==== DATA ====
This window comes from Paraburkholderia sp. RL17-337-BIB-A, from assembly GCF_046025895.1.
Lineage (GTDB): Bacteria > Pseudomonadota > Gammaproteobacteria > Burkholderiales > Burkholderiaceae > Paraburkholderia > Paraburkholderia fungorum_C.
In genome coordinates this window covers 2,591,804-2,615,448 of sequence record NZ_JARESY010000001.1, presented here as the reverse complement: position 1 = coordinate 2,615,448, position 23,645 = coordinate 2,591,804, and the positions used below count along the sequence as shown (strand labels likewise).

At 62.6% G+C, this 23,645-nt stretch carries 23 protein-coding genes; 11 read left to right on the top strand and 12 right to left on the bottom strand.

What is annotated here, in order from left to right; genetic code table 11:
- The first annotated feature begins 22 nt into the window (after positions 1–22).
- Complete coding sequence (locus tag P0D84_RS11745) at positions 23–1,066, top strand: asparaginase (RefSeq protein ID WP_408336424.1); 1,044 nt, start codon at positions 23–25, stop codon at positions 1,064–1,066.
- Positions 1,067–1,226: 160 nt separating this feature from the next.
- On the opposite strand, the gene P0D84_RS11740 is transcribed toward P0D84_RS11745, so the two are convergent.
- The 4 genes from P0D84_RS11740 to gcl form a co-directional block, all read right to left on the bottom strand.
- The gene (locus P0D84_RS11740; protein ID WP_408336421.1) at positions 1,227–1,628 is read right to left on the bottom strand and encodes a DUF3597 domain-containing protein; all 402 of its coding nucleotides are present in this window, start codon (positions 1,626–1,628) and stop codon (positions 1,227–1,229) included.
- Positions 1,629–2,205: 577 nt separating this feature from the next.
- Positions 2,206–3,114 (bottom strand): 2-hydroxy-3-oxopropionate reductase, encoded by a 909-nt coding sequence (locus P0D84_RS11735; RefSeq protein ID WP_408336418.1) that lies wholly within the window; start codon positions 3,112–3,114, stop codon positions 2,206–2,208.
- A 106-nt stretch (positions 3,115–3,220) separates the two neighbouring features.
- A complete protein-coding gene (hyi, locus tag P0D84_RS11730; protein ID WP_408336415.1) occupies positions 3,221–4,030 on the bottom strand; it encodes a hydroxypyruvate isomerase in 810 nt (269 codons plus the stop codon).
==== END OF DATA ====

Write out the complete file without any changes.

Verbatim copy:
This window comes from Paraburkholderia sp. RL17-337-BIB-A, from assembly GCF_046025895.1.
Lineage (GTDB): Bacteria > Pseudomonadota > Gammaproteobacteria > Burkholderiales > Burkholderiaceae > Paraburkholderia > Paraburkholderia fungorum_C.
In genome coordinates this window covers 2,591,804-2,615,448 of sequence record NZ_JARESY010000001.1, presented here as the reverse complement: position 1 = coordinate 2,615,448, position 23,645 = coordinate 2,591,804, and the positions used below count along the sequence as shown (strand labels likewise).

At 62.6% G+C, this 23,645-nt stretch carries 23 protein-coding genes; 11 read left to right on the top strand and 12 right to left on the bottom strand.

What is annotated here, in order from left to right; genetic code table 11:
- The first annotated feature begins 22 nt into the window (after positions 1–22).
- Complete coding sequence (locus tag P0D84_RS11745) at positions 23–1,066, top strand: asparaginase (RefSeq protein ID WP_408336424.1); 1,044 nt, start codon at positions 23–25, stop codon at positions 1,064–1,066.
- Positions 1,067–1,226: 160 nt separating this feature from the next.
- On the opposite strand, the gene P0D84_RS11740 is transcribed toward P0D84_RS11745, so the two are convergent.
- The 4 genes from P0D84_RS11740 to gcl form a co-directional block, all read right to left on the bottom strand.
- The gene (locus P0D84_RS11740; protein ID WP_408336421.1) at positions 1,227–1,628 is read right to left on the bottom strand and encodes a DUF3597 domain-containing protein; all 402 of its coding nucleotides are present in this window, start codon (positions 1,626–1,628) and stop codon (positions 1,227–1,229) included.
- Positions 1,629–2,205: 577 nt separating this feature from the next.
- Positions 2,206–3,114 (bottom strand): 2-hydroxy-3-oxopropionate reductase, encoded by a 909-nt coding sequence (locus P0D84_RS11735; RefSeq protein ID WP_408336418.1) that lies wholly within the window; start codon positions 3,112–3,114, stop codon positions 2,206–2,208.
- A 106-nt stretch (positions 3,115–3,220) separates the two neighbouring features.
- A complete protein-coding gene (hyi, locus tag P0D84_RS11730; protein ID WP_408336415.1) occupies positions 3,221–4,030 on the bottom strand; it encodes a hydroxypyruvate isomerase in 810 nt (269 codons plus the stop codon).